Anthony questioned how talented our talent really is.  For example, he referenced Boris Groysberg’s research findings that the highest performing investment analysts don’t often turn out to be as highly performing when they change firms.

And then there’s Rob Goffee’s book, Clever, which contrasts clever people against the merely talented.  Truly clever people will add value no matter what.  But cleverness is largely social in nature – like the Peter Mandelson factor, using relationships to open doors.

Or you can think about it as arête, Aristotle’s concept of a deep skills, as opposed to telos – just the ability to do the things we need to do.  It’s arête that allows you to do the things most people don’t see – eg understanding a contrapuntal fugue (have I got that right?).

By the way, that’s how HR adds value too – we can see the fugal form of people processes in a different way from our CEOs and other business executives – though they might not see this difference themselves which is why you get CEOs saying they already know about people and just want their HR people to do the hiring and firing stuff.

The key relationships for HR are those with the CEO and CFO – and those between these two, ie the golden triangle.  The shape of that triangle sets the tone for HR’s impact in their business.

 

Of course, I didn’t agree with everything covered in the session.  Anthony has a very different beliefs about measurement to me (though I do like his ROIT).  For example, I’d suggest that the CEO’s challenge that they want HR to talk in Excel not Powerpoint needs a bit of that same willingness to challenge that I’d have liked to have seen from Rob’s City HRD.  Many of HR’s most important outcomes are intangible and, as Anthony said, intangibles are things that can’t be measured – so sometimes it makes sense not to try and measure them.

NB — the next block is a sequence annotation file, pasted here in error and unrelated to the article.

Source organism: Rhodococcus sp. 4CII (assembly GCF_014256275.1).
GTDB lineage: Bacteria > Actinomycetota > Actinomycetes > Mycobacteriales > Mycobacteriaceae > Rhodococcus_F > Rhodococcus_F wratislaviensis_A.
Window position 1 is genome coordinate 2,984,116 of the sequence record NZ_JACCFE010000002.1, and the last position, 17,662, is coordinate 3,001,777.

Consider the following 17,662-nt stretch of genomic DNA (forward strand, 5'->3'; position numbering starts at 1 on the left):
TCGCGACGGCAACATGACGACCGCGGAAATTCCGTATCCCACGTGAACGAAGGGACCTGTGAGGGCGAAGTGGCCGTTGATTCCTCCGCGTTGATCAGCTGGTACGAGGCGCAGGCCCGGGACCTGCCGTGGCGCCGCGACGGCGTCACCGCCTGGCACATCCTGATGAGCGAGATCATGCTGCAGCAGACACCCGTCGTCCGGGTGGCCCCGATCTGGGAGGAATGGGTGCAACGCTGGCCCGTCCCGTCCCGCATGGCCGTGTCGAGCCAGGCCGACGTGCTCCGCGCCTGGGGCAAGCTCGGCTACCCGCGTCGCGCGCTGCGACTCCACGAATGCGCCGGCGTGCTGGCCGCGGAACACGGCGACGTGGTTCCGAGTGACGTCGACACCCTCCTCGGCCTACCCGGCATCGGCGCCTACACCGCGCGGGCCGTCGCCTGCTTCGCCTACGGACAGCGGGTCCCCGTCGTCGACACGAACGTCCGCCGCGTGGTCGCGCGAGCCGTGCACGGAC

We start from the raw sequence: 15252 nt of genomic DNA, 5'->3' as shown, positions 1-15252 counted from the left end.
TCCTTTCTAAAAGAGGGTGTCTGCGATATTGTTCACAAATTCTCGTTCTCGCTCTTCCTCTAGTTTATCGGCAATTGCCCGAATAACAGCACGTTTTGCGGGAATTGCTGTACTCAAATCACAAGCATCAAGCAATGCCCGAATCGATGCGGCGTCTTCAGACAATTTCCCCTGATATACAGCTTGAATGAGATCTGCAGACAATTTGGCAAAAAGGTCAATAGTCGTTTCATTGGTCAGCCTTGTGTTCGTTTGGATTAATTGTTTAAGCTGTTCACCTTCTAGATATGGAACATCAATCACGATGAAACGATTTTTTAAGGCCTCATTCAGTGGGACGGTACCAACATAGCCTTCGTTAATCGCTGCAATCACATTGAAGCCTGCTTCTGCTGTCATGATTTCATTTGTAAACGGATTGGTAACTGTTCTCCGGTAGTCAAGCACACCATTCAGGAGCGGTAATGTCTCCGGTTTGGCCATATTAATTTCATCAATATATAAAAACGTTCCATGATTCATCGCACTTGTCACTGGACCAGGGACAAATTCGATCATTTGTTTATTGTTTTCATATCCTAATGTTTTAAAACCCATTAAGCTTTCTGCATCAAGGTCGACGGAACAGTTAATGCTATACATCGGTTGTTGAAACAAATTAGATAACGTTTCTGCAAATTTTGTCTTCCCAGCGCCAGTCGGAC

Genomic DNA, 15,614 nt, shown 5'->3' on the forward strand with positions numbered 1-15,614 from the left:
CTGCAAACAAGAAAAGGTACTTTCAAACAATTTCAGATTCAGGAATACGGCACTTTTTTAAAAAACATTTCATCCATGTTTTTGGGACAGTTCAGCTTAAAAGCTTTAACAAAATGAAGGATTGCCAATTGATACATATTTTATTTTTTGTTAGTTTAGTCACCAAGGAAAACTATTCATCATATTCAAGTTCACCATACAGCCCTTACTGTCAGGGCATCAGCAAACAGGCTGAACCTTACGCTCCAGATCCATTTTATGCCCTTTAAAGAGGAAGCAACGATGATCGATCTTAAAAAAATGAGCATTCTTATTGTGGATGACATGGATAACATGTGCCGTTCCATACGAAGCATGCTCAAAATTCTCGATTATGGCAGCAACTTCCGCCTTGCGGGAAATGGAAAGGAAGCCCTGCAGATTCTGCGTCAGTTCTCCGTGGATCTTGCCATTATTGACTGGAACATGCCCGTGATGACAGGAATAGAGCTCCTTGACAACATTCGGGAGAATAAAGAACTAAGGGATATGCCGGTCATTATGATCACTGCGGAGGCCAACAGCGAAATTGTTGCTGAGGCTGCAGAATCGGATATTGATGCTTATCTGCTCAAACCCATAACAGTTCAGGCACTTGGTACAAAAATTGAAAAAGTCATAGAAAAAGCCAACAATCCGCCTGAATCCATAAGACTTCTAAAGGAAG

And I also disagree with one thing which is more fundamental that both Rob, and I think Anthony said.  And that’s about the role / POV of HR.  Rob noted that the people the CIPD had been speaking to supporting their Next Generation research were HR people who see themselves working in an applied business discipline with an HR focus, not the other way around – as if that’s clearly the only stance that is appropriate for HR to take.

And Anthony mentioned something similar in his comment about HRDs who don’t want to stay in HR but are scanning the rest of the organisation looking to move into a new role.  If that’s a pragmatic response to HR’s lack of credibility then I fully understand.  But I suspect it’s part of this mindset that HR needs to be a business person first.

I don’t think this stance or mindset is the single right one for HR to take.  In fact I think we can do much better with a rather different one – that of course we’re business people but that our defining characteristic is our fugal understanding of people, our arête in strategic HCM, which allows us to significantly improve the (value delivered to our people and therefore the) contribution of the people within our businesses.  You may have seen my post linking this stance and employee engagement earlier on this week.

 

As always, I’d be interested in your views – particularly if you attended the summit, but if you didn’t too.